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Historically powder X-ray diffraction was the go-to method for reconstructing crystal structure. X-ray sources were limited in intensity and emittance and so to collect data in a reasonable amount of time one would use a (nearly) monochromatic beam and a large area detector (originally photographic emulsion, now 2D position-sensitive gas counters or solid stat devices) to collect those beautiful ring images shown above.

To analyze a true powder (uniformly random distribution in crystal orientations) one would reduce this to a single 1D plot of intensity vs radius, then apply something like a Rietveld refinement to deduce relative reflection intensities for structure determination and maybe some information on grain size or micro-strain.

The rings would sometimes be lumpy due to failure to achieve uniform, isotropic orientations of the grains of the powder, often due to wall effects in the container and other mechanical packing and correlation effects.

Then both metallurgy and thin films used in semiconductor manufacture came along. For example the thin films might be silicides used to make ohmic contact between metal layers and the semiconductor material, or nitrides (e.g. TiN) for seed layers before electrodeposition of copper for interconnects.

For polycrystalline metals and semiconductor thin films, pole figures were generated from area detector X-ray diffraction data for a given reflection plane.

Pole figures could be used (along with other Rietveld refinement results ) to put together a picture of crystallographic texture.

The pole figures show the distribution in directions that the normal to a given crystal plane is pointing. It doesn't tell you anything about how the crystallites contributing to a given spot on the pole figure are rotationally oriented around the normal direction.

For that information you combine results of several pole figures for several different reflections.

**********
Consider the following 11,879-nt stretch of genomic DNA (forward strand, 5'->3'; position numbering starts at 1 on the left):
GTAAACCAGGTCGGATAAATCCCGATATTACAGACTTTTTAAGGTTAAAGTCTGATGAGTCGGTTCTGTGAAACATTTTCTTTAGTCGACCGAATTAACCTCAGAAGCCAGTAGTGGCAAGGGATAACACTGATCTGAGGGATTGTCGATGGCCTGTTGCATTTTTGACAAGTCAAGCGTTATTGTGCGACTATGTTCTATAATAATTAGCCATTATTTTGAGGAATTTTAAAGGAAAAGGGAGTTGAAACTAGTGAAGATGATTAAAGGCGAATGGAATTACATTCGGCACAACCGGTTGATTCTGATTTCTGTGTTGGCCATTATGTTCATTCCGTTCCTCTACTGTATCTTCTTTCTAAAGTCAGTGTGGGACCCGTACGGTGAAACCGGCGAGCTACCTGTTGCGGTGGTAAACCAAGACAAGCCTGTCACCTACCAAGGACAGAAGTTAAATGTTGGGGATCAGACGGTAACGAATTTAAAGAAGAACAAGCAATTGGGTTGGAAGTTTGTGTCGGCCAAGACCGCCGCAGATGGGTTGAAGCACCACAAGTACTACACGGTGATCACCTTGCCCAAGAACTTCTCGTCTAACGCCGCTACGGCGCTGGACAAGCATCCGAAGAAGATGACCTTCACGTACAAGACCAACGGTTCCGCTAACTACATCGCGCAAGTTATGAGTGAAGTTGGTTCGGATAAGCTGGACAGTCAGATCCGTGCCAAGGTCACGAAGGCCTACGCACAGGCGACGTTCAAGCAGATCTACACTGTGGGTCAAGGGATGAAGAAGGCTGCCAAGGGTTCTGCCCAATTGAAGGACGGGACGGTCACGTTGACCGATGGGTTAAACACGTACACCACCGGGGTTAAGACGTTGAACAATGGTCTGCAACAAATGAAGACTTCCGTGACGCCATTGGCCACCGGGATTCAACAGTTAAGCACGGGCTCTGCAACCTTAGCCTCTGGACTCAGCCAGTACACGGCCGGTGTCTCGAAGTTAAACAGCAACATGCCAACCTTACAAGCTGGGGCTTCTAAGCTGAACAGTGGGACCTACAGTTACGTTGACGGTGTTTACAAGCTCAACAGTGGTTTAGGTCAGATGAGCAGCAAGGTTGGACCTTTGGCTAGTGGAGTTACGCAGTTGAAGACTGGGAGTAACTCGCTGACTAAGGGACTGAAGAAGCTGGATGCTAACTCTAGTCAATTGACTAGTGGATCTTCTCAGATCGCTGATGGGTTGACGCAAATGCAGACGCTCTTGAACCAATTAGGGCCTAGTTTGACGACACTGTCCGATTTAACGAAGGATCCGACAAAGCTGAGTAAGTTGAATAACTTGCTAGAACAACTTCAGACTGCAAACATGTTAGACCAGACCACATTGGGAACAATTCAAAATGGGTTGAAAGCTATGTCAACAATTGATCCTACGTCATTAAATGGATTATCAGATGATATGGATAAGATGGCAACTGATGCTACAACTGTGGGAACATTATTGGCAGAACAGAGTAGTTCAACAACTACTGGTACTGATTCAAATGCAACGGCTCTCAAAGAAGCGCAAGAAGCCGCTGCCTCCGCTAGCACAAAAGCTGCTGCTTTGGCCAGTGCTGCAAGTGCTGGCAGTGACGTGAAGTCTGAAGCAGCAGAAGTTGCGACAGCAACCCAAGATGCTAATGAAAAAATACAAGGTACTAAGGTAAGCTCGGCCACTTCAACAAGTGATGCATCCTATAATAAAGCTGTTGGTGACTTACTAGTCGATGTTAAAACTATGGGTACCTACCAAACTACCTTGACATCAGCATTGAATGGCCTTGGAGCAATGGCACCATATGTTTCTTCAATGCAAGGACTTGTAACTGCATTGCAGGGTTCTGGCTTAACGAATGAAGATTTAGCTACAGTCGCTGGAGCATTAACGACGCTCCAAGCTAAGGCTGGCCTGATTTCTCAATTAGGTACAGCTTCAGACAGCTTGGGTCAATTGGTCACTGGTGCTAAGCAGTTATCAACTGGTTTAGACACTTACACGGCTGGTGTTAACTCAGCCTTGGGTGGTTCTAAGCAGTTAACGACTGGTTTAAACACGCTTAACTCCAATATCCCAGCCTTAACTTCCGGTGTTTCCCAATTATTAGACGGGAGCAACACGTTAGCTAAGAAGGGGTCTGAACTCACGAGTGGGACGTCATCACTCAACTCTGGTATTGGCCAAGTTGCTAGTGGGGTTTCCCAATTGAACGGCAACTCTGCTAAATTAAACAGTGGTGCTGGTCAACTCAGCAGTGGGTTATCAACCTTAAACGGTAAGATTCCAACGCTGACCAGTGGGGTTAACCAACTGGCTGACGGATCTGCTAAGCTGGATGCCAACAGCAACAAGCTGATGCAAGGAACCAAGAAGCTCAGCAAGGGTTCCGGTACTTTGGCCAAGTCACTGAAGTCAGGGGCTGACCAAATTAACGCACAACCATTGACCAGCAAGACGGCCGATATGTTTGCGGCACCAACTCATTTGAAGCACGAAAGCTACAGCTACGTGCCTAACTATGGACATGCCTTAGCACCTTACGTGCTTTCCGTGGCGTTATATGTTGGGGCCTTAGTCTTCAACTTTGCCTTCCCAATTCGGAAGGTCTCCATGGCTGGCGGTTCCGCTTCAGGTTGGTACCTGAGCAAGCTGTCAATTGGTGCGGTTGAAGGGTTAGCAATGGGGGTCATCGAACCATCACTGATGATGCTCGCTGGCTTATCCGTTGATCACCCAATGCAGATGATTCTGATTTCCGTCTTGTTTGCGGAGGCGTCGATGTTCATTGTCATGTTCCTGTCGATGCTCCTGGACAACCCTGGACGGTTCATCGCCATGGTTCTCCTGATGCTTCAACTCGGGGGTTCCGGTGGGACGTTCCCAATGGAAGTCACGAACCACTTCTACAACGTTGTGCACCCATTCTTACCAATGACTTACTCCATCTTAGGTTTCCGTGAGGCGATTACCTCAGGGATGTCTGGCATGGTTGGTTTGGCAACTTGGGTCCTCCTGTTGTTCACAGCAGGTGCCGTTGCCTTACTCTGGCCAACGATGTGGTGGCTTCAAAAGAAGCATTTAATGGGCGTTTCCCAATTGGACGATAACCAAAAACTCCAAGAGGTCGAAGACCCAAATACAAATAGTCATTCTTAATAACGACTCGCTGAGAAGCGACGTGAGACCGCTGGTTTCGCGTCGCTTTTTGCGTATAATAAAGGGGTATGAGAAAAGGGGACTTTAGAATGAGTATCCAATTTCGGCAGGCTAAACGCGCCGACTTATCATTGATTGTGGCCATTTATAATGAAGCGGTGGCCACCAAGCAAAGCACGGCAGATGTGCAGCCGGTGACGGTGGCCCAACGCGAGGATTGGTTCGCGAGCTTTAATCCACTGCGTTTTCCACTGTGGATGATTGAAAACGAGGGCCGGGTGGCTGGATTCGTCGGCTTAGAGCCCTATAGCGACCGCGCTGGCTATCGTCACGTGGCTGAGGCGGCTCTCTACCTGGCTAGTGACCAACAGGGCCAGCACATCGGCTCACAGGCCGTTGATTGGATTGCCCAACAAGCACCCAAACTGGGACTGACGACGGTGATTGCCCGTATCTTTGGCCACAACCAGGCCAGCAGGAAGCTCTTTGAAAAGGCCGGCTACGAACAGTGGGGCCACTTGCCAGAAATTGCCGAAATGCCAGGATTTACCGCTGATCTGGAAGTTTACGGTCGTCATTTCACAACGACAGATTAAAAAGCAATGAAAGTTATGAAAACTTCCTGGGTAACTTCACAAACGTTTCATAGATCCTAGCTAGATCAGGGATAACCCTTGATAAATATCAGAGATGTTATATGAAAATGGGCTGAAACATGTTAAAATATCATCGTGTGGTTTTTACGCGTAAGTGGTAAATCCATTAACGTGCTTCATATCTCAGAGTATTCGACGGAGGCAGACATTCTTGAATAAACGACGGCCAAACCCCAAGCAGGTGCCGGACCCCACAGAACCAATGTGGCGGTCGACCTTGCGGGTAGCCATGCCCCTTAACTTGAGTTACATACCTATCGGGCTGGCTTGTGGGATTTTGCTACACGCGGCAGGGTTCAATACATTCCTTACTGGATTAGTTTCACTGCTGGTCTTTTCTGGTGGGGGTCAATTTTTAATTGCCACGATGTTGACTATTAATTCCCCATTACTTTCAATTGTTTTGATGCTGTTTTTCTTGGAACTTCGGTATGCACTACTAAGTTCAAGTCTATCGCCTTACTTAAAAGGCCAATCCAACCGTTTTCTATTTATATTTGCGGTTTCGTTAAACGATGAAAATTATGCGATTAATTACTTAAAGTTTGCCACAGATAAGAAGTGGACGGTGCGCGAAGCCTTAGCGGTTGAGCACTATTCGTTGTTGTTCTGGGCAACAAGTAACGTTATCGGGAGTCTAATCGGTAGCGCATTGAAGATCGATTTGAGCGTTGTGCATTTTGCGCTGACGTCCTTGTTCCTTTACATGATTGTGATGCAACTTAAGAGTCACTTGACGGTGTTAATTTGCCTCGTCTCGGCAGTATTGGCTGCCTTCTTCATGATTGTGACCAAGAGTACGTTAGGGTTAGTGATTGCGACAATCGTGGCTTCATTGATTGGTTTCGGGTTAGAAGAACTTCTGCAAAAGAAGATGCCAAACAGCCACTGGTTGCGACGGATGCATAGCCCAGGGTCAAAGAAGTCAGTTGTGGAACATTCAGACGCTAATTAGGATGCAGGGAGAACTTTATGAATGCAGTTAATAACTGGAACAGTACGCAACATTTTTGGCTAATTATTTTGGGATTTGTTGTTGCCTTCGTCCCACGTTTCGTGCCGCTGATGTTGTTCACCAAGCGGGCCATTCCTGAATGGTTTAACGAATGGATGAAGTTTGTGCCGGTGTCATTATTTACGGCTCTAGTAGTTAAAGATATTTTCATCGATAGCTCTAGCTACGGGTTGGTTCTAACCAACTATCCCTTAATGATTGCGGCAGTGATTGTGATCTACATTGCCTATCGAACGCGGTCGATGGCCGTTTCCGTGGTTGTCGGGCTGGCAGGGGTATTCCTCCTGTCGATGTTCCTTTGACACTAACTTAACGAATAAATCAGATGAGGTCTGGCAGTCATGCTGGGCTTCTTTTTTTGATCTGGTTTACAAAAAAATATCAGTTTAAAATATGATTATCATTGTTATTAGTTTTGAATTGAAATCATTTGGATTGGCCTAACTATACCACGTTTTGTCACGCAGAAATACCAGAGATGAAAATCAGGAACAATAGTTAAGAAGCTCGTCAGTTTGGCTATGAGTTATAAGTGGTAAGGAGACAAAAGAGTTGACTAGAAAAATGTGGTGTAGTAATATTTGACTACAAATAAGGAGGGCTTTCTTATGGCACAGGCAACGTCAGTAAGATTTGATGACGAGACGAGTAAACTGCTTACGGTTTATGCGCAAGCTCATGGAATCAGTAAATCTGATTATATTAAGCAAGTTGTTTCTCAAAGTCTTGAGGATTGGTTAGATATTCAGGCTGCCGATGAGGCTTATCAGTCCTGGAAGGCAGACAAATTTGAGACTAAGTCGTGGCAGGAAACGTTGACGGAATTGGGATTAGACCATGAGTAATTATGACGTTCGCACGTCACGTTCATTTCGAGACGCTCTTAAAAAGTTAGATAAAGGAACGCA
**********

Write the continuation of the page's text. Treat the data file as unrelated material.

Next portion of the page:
For example you might also have a fixed X-ray incident angle and area detector position, and rotate the sample around the sample normal to get more information.

Finally, based on the amount and variety of data you've collected, one builds up a model orientations of the crystallites in 3D space - the texture of the polycrystalline film or material.

Question: Starting from a series of area detector images taken at different rotations of a sample about its normal, how does one generate pole figures from limited amounts of data? "Explain it like I'm five years old" means a wall of equations is not as helpful as a step-by-step overview of how do to the calculation from scratch.

So "Use MAUD" or "Use Program X" are not helpful because the actual calculations I'm curious about are mostly hidden in those packages.


File:MAUD-MTEX-TiAl-hasylab-2003-Liss https://commons.wikimedia.org/wiki/File:MAUD-MTEX-TiAl-hasylab-2003-Liss.png

Source: File:MAUD-MTEX-TiAl-hasylab-2003-Liss


"Minerals at 'Rocknest' and 'John Klein'" https://commons.wikimedia.org/wiki/File:Minerals_at_%27Rocknest%27_and_%27John_Klein%27.jpg

Source: Minerals at 'Rocknest' and 'John Klein'

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